|drawn by the youngest|
In the case of this weekend's respite, the foster mom's mother had a stroke and she needed to spend extra time caring for the needs of her parents. Sometimes respite can be planned in advance but often there is little notice. I wanted to update friends on how the weekend went and also provide some tips that I learned for anyone out there searching for advice because when I did "pre-respite" research there was not a lot of practicals out there! [Especially for a single, with no kids who is providing respite for the first time.]
Some key information to find out:
- Drop-off and pick-up days and times
- Type of meds the children take (since pysch meds need to be double locked, etc...)
- Any trauma and abuse triggers, food allergies & foods they refuse to eat
- Kids' routines for eating, bedtime, naps & favorite activities
- Behavioral/medical issues: how quickly a child escalates, bed-wetting issues, how they do with pets, how they react around the opposite sex and if they ever try to run away
- If the children need car seats...
- The emergency number for the specialist on call [which I did use!]
I bought lots of activities & food children usually like but here is a list of some items that were a HUGE success with the girls or that I found valuable:
- For Activities: Hula-hoop, jump ropes, bubbles, beach & footballs, puzzles, sidewalk chalk, paint with water books, pom-poms, legos, Disney movies and my STOMP movie [I have used this movie to bond with kids from 7-15+ since they are always fascinated by them]
- Food: build your own pizza, fruit, milk, gummy fruits, hot cocco, water & ice, cookies to bake that break apart, golden oreos. [Foods that one/other refused - chicken nuggets, veggies, gold fish]
- Kids radio [the girls slept better with the radio on a Spanish station], night light, bed-wetting mattress covers [I have one for each child's bed but wish I'd had three], pre-printed visual instructions [below]
When the girls, ages 7 & 10, arrived with the case worker, they came in and started to watch cartoons which allowed us time to discuss the medical logs and the girls' medicine in details. When it comes to the medicine, one thing I learned is that I can't have both kids standing there at the same time because it can get confusing with the kids talking and errors can be made very easily. I kept all the girls meds. double locked (inside a locking medical bag, then inside a new tool box that locked) and kept the keys in my pocket the whole visit. After the caseworker said goodbye, I showed the girls around the house. Immediately the girls said they were hungry. Often children who have experienced neglect can become food hoarders or what I call "food focused." These two sweethearts were definitely food focused so the whole weekend was a balancing act of the eating schedule. After eating dinner and dessert we watched a movie. The girls would ask for food about every hour. Fortunately for me, these girls accepted being told no. *whew* The girls were excited to meet the cats so I showed them my pre-printed sign that explains to them how they should treat pets. I found it online and I don't remember the source but it was great. My Trickle cat, who is practically a therapy animal, did wonderful with the girls! I also created a sign in the bathroom that explains some things to do for good health and it made a big impression. For instance, as the girls were brushing their teeth one night, the oldest said, "Miss! My sister rushed the brush!" (see below - LOL) so we were able to discuss why it's important to take more time brushing our teeth. :) The girls also started requesting water after seeing the section about the Otter. I have a print out about how to call 911 in an emergency too.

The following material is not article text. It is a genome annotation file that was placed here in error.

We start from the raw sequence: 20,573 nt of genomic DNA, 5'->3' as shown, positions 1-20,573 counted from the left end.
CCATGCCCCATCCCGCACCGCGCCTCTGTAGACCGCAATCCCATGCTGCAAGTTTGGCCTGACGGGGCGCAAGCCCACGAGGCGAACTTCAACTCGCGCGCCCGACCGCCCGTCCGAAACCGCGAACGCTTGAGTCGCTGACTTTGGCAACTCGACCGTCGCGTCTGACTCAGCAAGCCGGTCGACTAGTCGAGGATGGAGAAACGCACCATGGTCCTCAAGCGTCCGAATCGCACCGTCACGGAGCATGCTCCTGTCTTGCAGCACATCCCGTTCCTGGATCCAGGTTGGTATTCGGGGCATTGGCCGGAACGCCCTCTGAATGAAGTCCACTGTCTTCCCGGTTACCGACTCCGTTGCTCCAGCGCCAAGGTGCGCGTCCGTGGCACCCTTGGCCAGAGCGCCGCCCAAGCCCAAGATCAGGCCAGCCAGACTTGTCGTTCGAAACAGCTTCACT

The first evening we talked and the girls asked if we could pray before lights out. The oldest slept through the night but the youngest woke up after sleeping for about 5 hrs. She said she couldn't go back to sleep for fear of bad dreams so she made a bed on the floor next to mine and we talked for about 2 hrs while she colored and told me stories about her family. We all woke up around 7:30am when the oldest came to tell me she wet the bed. I knew pre-visit that she was having some challenges in this area so I did my best to make sure she didn't feel embarrassed and just told her, "No problem...we'll take care of it." :) Much of their visit consisted of playing and doing laundry! ha. The girls were super helpful and serving to one-another and me. At one point, I heard the youngest in the kitchen puttering around. I called her name and asked her what she was doing but she was quiet so I walked in the kitchen and found her cleaning and organizing my fridge! So I learned quickly that the girls thrived when given tasks/chores they could complete because they wanted me to be proud and also for me to give their foster parents an A+ report.
|picture drawn for me by the oldest|
I bragged on how well the girls had done and I was very proud of them. There is, of course, so many more details to the weekend but too much to type. I've included some pictures below and am sending a huge THANK YOU to all my friends who prayed for me, encouraged me by text or sent scriptures by email. The respite visit, or "respect visit" as the youngest one calls it, was great and God allowed me to wrap these special ones in a little more love and care this weekend.
|drawn by the oldest|
|puzzle for 12+ the oldest LOVED doing puzzles|
|my gift to the oldest|
|my gift to the youngest|
|The cats and I relaxing after a busy weekend of kid'os!|